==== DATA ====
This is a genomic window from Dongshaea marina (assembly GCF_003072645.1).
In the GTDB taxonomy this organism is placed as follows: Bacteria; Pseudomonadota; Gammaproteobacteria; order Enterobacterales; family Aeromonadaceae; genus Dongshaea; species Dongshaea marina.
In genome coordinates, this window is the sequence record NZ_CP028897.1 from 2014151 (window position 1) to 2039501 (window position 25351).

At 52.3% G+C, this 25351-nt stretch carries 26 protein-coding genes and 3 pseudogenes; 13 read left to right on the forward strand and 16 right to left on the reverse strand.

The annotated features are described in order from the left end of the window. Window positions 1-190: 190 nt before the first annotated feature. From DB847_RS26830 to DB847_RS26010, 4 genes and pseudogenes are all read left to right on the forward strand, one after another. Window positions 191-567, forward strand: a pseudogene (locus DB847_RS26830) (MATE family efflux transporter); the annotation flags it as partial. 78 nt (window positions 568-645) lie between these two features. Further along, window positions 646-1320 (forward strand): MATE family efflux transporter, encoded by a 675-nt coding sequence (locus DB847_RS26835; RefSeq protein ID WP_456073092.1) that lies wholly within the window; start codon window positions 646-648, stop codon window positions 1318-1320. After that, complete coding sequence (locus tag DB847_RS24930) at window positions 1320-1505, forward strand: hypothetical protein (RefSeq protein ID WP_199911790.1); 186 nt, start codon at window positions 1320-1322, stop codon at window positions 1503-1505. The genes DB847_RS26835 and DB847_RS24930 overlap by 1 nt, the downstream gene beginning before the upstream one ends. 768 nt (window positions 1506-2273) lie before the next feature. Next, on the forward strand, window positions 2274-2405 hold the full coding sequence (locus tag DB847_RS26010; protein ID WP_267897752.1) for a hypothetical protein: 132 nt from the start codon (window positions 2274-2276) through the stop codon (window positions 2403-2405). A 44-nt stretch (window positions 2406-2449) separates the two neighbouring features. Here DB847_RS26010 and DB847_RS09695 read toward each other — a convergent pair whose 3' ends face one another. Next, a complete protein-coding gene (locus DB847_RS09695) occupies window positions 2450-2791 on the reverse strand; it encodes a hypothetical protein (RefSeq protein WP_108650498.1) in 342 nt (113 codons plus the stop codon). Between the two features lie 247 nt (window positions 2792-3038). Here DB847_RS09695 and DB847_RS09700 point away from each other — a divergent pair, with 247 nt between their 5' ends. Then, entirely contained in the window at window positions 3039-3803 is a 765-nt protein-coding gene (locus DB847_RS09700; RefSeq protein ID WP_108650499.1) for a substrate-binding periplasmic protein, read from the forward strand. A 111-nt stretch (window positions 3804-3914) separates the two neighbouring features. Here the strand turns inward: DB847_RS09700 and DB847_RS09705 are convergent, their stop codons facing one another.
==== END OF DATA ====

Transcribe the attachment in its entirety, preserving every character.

This is a genomic window from Dongshaea marina (assembly GCF_003072645.1).
In the GTDB taxonomy this organism is placed as follows: Bacteria; Pseudomonadota; Gammaproteobacteria; order Enterobacterales; family Aeromonadaceae; genus Dongshaea; species Dongshaea marina.
In genome coordinates, this window is the sequence record NZ_CP028897.1 from 2014151 (window position 1) to 2039501 (window position 25351).

At 52.3% G+C, this 25351-nt stretch carries 26 protein-coding genes and 3 pseudogenes; 13 read left to right on the forward strand and 16 right to left on the reverse strand.

The annotated features are described in order from the left end of the window. Window positions 1-190: 190 nt before the first annotated feature. From DB847_RS26830 to DB847_RS26010, 4 genes and pseudogenes are all read left to right on the forward strand, one after another. Window positions 191-567, forward strand: a pseudogene (locus DB847_RS26830) (MATE family efflux transporter); the annotation flags it as partial. 78 nt (window positions 568-645) lie between these two features. Further along, window positions 646-1320 (forward strand): MATE family efflux transporter, encoded by a 675-nt coding sequence (locus DB847_RS26835; RefSeq protein ID WP_456073092.1) that lies wholly within the window; start codon window positions 646-648, stop codon window positions 1318-1320. After that, complete coding sequence (locus tag DB847_RS24930) at window positions 1320-1505, forward strand: hypothetical protein (RefSeq protein ID WP_199911790.1); 186 nt, start codon at window positions 1320-1322, stop codon at window positions 1503-1505. The genes DB847_RS26835 and DB847_RS24930 overlap by 1 nt, the downstream gene beginning before the upstream one ends. 768 nt (window positions 1506-2273) lie before the next feature. Next, on the forward strand, window positions 2274-2405 hold the full coding sequence (locus tag DB847_RS26010; protein ID WP_267897752.1) for a hypothetical protein: 132 nt from the start codon (window positions 2274-2276) through the stop codon (window positions 2403-2405). A 44-nt stretch (window positions 2406-2449) separates the two neighbouring features. Here DB847_RS26010 and DB847_RS09695 read toward each other — a convergent pair whose 3' ends face one another. Next, a complete protein-coding gene (locus DB847_RS09695) occupies window positions 2450-2791 on the reverse strand; it encodes a hypothetical protein (RefSeq protein WP_108650498.1) in 342 nt (113 codons plus the stop codon). Between the two features lie 247 nt (window positions 2792-3038). Here DB847_RS09695 and DB847_RS09700 point away from each other — a divergent pair, with 247 nt between their 5' ends. Then, entirely contained in the window at window positions 3039-3803 is a 765-nt protein-coding gene (locus DB847_RS09700; RefSeq protein ID WP_108650499.1) for a substrate-binding periplasmic protein, read from the forward strand. A 111-nt stretch (window positions 3804-3914) separates the two neighbouring features. Here the strand turns inward: DB847_RS09700 and DB847_RS09705 are convergent, their stop codons facing one another.